ERIE.GOV | Your information resource from the government of Erie County, New York


County Executive Elected Officials County Departments Living In Erie County Visiting Erie County Growing your business in Erie County State and regional municipalities

February 2014 Column - Politics in government forces significant, unnecessary divides


OFFICE HIGHLIGHTS

Erie County Legislature Majority Leader Joseph Lorigo recognized Hayco and his partner, Erie County Sheriff’s Deputy Bradford Ballantyne, during a ceremony held Sept. 21, 2017 at the Erie County Legislature...

Prior to any good law or proposal being finalized there is often the need to compromise. The Erie County Legislature is currently addressing two proposals that many feel are good policies, but are facing obstacles...

Erie County Legislature Majority Leader Joseph Lorigo announces that funding has been approved to repair East & West Road in West Seneca. At the Sept. 7 session, the Legislature approved a resolution allocating...

Erie County Legislature Majority Leader Joseph Lorigo is asking Amazon to consider Erie County for its second North American headquarters. Majority Leader Lorigo took steps Thursday to move Erie County forward in...

Erie County Legislature Majority Leader Joseph Lorigo reminds residents that rabies baits were dropped throughout Erie County the past few weeks. Held in conjunction with the U.S. Department of Agriculture’s...

Last month, Gov. Cuomo made public remarks that “extreme conservatives have no place in the State of New York.” While the comments were off-the-cuff, and taken slightly out of context, they upset a large number of people. He must realize that his comments were offensive and divisive, and should have no role in state government.

All too often, the public sees the arguing and divisive nature of government and politics. Quite frankly, I’m tired of it. There will always be philosophical differences with regard to many issues, but labeling people who disagree with you as “extremists” does nothing but further the divide. Instead of pushing people away with petty name calling, members of government — at all levels — should be looking for ways to work together and find common ground.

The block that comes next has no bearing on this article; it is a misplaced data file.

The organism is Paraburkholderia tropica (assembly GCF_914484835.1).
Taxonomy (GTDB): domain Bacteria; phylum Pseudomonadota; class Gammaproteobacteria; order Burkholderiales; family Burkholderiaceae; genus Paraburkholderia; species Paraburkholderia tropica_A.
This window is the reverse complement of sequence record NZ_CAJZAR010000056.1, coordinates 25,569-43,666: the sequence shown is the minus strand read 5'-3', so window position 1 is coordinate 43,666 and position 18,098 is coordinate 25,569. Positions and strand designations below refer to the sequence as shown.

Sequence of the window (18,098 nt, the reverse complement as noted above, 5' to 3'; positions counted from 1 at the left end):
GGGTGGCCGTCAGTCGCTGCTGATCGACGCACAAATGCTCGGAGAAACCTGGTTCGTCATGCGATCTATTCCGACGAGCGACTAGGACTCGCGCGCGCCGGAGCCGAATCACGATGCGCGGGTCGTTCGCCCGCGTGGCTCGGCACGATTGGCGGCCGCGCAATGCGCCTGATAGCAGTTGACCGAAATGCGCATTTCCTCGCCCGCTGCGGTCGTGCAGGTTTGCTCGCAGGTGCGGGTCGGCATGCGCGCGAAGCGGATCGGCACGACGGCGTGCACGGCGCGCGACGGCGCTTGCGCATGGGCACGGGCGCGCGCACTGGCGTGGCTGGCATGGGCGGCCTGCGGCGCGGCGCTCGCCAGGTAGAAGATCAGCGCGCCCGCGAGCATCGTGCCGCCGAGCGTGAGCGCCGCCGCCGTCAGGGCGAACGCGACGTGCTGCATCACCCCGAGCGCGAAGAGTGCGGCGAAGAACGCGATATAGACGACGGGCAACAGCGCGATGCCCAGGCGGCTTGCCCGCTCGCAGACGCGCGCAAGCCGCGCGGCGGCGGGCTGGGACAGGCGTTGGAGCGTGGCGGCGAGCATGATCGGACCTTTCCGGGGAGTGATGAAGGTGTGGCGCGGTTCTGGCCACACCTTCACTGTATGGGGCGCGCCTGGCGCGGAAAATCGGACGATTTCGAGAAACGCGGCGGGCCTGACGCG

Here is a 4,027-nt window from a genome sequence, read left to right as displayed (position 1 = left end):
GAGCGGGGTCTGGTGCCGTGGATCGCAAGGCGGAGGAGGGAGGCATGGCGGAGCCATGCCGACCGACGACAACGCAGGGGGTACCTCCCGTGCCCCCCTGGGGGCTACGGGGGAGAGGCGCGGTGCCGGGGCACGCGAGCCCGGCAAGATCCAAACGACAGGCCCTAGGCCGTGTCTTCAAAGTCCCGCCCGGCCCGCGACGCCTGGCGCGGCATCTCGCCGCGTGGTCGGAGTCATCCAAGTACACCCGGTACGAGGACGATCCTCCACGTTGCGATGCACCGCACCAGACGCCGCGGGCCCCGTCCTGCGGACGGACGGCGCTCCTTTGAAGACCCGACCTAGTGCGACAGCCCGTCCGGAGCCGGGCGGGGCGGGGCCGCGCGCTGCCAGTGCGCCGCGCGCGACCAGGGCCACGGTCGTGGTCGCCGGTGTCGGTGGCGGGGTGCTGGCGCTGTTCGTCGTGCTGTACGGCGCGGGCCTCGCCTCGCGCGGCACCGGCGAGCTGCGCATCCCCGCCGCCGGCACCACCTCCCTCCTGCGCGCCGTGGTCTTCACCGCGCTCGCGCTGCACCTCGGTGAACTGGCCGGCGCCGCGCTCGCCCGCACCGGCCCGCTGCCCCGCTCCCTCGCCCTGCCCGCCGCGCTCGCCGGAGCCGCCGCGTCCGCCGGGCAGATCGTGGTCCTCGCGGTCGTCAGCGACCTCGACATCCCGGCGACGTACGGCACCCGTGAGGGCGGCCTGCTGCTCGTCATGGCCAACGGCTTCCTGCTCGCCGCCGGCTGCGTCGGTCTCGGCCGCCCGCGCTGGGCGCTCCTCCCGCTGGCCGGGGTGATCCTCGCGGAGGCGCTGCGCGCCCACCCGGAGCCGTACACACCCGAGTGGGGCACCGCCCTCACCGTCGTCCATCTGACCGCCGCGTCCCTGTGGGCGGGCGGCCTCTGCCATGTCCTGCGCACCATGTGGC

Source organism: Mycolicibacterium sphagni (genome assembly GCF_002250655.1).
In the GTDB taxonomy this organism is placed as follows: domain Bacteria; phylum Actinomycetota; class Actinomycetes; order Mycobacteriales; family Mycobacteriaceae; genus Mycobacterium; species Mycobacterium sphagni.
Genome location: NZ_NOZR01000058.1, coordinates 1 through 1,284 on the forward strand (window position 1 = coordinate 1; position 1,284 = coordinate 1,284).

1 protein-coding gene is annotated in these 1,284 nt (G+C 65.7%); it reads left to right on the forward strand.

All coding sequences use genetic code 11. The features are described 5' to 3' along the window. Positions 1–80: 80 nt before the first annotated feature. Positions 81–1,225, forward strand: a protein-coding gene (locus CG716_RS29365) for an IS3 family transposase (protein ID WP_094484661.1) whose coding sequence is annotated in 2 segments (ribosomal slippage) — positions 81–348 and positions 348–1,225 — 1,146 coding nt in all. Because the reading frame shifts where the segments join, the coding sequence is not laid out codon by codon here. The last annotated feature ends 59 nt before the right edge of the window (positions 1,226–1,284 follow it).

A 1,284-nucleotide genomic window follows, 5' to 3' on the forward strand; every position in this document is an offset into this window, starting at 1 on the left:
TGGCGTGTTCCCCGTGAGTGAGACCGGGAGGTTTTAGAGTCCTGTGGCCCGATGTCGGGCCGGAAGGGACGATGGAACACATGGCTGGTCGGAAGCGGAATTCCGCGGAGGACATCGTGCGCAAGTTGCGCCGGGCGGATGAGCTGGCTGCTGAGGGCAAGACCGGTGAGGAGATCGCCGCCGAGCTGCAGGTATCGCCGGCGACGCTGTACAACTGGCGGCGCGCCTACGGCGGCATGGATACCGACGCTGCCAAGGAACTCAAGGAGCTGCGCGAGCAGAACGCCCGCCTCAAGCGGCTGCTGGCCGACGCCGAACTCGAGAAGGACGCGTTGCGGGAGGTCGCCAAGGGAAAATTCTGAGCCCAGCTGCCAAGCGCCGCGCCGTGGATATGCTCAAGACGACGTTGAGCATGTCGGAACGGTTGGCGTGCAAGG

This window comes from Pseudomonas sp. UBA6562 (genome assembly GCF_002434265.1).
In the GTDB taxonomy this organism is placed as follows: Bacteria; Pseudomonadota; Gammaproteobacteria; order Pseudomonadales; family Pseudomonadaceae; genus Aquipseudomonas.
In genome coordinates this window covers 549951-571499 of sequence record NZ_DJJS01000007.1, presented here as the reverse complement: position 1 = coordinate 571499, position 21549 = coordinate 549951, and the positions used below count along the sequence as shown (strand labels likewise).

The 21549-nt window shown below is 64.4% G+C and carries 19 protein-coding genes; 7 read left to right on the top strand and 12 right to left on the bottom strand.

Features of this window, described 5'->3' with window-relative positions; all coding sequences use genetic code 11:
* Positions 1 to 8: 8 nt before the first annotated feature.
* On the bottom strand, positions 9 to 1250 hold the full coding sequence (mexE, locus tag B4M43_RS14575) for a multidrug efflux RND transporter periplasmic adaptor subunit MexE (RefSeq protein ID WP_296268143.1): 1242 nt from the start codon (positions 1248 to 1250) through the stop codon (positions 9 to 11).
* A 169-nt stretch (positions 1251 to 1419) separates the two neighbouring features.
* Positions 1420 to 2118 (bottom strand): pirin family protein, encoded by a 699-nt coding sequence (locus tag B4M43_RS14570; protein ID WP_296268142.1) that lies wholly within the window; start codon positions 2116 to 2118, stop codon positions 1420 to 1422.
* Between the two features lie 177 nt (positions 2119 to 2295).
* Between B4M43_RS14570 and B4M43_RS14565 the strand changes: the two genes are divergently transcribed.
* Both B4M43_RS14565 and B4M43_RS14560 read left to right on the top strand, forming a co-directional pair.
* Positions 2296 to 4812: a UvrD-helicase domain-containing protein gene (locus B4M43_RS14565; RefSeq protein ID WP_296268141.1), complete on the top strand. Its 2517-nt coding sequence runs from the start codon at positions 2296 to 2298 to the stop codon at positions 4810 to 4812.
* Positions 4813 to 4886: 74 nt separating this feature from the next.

New York State has been suffering for the past several years. Businesses find it increasingly difficult to operate, and families move away because they have trouble finding work and keeping up with increasingly higher taxes. The solution will come from having a common-sense dialogue from people on both sides of the issues, not through bickering and infighting.

Gov. Cuomo’s comments are especially disappointing in light of initiatives mentioned in his most recent budget proposal. After reviewing the budget, it appears there are a number of inclusions that could help bridge the gap on the left and right, and help bring many of these “extremists” together for the betterment of New York.

For example, the budget calls for 10 years of tax cuts on new or expanding businesses in New York. It also calls for a statewide tax credit of 20 percent for all New York State manufacturing businesses. These are initiatives that people on every end of the political spectrum should be able to agree on and understand.

Additionally, the governor doubled down on his investment in the “Billion Dollars for Buffalo.” There is $680 million in funding specifically set aside for new capital projects in WNY. This coupled with the previous $150 million of capital appropriations and $170 million in tax credits from the Excelsior Jobs Program, make up the “Buffalo Billion.”

Beyond economic development, the proposed budget also helps bring together both sides with regard to education. Rather than an increased focus on standardized testing and the Common Core, the governor called for more localized control in the classroom. I believe almost everyone would agree that local control is superior to state standardized education and testing. Our teachers know our children. Our teachers know how best to educate, enrich and enlighten them.

So as I said, it is time for an end to name calling and divisive politics. Despite our political differences, I believe we all strive toward the same goals: a better community, jobs for our families, and making Erie County and New York State a place where people and business want to be.

 

In closing, I want to announce that I will be holding District Outreach Meetings in March. The first will be from 9:30 to 11:30 a.m. Monday, March 17, at the Aurora Senior Center and the second from 9:30 to 11:30 a.m. Friday, March 21, at the West Seneca Senior Center. Stop by or you can contact my office at 858-8922